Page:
The influx of parallel traders who buy their stock tax-free in Hong Kong to resell it in mainland China at a profit is causing growing unrest. Residents of Sheung Shui, a town close to China's border, say the increase in parallel importers has pushed up retail prices and causes a general nuisance. Importers argue that their trade benefits the Hong Kong economy.
Shenzhen woman in cross-border raid jailed for 2 months
Stuart Lau and Lai Ying-kit
A mainland trader arrested during a high-profile crackdown in Sheung Shui last week was sentenced to two months in jail on Monday morning.
Shenzhen resident Zhang Zhuoyan, 44, pleaded guilty to one count of breaching the conditions of her stay in Hong Kong by working as a trader.
She was arrested on Wednesday in a joint operation by Immigration Department and police. They stormed the Advanced Technology Centre, a warehouse near Sheung Shui station where traders packed goods destined for the mainland.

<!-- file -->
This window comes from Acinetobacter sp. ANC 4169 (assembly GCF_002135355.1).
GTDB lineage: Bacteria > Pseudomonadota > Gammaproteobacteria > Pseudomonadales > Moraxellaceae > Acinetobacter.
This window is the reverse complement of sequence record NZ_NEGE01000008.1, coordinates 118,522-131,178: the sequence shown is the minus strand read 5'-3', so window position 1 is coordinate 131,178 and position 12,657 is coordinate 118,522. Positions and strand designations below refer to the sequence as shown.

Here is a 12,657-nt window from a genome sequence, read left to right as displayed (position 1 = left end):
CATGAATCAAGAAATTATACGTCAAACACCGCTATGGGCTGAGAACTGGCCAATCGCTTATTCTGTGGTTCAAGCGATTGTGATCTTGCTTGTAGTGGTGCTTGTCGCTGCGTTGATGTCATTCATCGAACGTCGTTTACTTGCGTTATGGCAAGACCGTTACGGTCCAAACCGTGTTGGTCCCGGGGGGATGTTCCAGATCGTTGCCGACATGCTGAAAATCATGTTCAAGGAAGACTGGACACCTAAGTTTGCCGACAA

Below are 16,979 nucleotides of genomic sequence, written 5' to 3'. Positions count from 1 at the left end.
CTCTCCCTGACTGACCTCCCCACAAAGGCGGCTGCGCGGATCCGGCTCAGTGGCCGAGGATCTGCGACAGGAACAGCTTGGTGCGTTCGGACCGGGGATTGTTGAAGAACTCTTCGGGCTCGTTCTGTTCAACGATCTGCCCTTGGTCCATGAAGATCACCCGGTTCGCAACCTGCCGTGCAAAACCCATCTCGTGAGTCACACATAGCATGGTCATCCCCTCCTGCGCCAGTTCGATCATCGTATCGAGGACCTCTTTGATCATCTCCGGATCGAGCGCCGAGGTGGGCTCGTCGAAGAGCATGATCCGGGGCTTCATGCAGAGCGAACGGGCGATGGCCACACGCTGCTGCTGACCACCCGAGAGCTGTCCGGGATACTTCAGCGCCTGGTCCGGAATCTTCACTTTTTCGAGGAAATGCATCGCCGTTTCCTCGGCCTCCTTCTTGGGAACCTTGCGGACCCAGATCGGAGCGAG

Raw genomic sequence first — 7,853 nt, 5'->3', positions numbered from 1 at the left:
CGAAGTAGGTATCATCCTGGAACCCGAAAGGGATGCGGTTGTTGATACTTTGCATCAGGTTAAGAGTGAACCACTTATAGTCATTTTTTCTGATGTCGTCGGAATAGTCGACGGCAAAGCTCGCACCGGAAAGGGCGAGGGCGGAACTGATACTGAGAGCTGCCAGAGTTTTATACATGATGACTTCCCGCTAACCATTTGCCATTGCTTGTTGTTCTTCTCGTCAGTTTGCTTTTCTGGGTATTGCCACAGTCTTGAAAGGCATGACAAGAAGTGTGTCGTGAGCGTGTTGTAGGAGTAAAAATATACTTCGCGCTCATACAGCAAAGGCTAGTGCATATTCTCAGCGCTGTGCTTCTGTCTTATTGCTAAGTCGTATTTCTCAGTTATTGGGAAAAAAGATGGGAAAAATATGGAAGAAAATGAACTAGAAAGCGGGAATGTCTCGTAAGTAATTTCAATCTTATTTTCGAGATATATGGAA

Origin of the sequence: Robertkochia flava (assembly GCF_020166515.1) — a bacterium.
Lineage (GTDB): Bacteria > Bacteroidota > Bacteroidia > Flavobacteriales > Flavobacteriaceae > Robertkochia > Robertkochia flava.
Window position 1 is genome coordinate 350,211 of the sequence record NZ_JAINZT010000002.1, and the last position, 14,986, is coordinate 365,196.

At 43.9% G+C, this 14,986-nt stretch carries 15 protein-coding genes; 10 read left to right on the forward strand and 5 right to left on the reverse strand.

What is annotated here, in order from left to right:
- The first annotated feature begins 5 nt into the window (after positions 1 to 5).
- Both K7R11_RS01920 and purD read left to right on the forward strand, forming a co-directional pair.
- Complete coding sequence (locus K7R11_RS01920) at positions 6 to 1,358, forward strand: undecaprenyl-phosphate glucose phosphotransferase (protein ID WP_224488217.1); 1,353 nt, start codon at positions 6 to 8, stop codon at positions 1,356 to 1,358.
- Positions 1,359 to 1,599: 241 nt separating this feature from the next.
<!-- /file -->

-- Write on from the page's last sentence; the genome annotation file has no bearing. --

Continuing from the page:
The prosecution said Zhang was found checking goods in the Advanced Technology Centre. She admitted that she had been buying cosmetic products and daily commodities, and was planning to resell them at a profit on the mainland.
“By transporting them to Shenzhen, she could have resold them and made a profit,” the prosecution said. Zhang was visiting the city using a multiple-visit permit, the court heard.
Magistrate Merinda Chow Yin-chu, of the Sha Tin Magistrates’ Court, said the two-month term was reduced from three months because of Zhang’s guilty plea.
Besides Zhang, 130 other mainlanders were arrested in last week’s high-profile crackdown. Six of them have been convicted of the same offence and jailed for two months.
Crowds of mainland traders doing business around Sheung Shui station, near the mainland border, have sparked recent protests by Hongkongers trying to use the congested station and nearby pavements. The government vowed to crack down before last week’s raids.